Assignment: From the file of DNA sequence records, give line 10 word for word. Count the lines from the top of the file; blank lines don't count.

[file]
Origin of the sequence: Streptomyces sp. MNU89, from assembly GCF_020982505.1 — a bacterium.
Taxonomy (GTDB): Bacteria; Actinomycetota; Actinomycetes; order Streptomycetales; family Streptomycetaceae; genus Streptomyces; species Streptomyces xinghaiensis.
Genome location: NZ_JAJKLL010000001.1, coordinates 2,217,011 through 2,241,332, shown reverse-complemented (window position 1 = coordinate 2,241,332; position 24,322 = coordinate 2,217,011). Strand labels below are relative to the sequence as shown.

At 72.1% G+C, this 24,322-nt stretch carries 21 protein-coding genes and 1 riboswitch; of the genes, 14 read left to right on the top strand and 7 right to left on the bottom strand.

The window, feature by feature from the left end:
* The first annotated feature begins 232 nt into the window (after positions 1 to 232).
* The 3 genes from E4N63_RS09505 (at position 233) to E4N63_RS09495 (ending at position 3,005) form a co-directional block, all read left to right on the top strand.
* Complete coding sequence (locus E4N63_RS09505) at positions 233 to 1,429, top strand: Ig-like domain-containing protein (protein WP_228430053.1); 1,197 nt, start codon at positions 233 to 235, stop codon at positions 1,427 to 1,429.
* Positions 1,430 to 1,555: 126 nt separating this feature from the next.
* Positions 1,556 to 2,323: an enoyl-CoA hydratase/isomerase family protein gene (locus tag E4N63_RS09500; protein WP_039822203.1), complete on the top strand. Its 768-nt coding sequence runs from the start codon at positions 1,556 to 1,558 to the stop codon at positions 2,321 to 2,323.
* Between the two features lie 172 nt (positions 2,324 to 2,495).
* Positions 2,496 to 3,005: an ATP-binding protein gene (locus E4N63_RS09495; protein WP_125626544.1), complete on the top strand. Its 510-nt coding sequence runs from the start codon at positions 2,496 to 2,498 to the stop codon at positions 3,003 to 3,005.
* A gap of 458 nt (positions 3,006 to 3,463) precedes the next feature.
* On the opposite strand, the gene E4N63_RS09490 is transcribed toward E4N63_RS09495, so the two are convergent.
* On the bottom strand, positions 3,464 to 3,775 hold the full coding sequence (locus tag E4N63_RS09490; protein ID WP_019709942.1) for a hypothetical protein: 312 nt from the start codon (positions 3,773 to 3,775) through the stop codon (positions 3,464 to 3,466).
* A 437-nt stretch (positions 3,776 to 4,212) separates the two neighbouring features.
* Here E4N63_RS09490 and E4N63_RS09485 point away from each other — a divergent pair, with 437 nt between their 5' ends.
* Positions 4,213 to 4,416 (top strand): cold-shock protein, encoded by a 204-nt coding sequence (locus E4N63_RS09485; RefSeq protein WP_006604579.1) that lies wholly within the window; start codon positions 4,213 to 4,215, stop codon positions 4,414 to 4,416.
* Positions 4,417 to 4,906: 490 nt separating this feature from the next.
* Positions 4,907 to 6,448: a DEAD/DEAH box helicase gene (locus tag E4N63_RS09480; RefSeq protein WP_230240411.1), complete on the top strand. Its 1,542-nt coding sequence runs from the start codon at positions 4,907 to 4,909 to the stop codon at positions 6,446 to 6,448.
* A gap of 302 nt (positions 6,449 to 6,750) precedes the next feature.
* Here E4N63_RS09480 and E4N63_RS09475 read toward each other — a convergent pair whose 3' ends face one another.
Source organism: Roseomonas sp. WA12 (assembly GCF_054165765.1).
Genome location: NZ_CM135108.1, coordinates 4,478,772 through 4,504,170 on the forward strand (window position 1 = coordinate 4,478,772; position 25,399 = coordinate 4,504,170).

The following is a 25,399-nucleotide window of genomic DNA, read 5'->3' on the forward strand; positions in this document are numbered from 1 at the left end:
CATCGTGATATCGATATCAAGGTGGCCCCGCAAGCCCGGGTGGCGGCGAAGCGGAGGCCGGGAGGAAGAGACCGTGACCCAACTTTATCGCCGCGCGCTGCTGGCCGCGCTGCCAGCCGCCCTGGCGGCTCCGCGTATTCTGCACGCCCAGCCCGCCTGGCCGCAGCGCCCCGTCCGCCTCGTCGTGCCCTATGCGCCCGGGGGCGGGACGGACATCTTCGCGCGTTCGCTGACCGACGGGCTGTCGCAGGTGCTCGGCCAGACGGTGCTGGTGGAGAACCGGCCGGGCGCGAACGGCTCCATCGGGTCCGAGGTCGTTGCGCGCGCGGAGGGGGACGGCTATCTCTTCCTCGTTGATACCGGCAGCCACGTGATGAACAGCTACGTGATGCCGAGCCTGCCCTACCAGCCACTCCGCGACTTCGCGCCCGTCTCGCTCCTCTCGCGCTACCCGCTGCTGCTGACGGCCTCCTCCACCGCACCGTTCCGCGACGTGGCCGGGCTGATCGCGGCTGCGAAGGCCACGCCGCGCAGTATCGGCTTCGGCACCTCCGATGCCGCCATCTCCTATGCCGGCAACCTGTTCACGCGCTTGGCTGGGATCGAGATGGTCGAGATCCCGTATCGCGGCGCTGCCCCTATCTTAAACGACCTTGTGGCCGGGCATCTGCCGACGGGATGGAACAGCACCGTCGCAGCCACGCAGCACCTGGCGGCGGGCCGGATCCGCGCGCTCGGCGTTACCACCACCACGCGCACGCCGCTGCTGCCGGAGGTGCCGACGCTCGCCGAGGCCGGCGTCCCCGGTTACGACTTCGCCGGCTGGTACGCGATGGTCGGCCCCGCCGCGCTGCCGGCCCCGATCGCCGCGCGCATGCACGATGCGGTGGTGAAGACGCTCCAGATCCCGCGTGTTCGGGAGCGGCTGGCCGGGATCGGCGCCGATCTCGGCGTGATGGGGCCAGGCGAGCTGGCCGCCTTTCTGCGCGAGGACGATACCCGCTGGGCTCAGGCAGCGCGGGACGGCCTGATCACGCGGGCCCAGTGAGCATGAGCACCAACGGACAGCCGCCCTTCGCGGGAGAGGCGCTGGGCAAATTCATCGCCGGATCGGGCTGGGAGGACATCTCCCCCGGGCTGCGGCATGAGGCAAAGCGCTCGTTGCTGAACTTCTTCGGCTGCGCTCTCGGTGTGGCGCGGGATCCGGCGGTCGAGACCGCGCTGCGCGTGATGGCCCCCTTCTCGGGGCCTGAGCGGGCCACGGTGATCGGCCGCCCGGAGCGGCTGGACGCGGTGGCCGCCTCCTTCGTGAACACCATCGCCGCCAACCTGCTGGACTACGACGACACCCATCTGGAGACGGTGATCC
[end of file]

* Positions 1,556 to 2,323: an enoyl-CoA hydratase/isomerase family protein gene (locus tag E4N63_RS09500; protein WP_039822203.1), complete on the top strand. Its 768-nt coding sequence runs from the start codon at positions 1,556 to 1,558 to the stop codon at positions 2,321 to 2,323.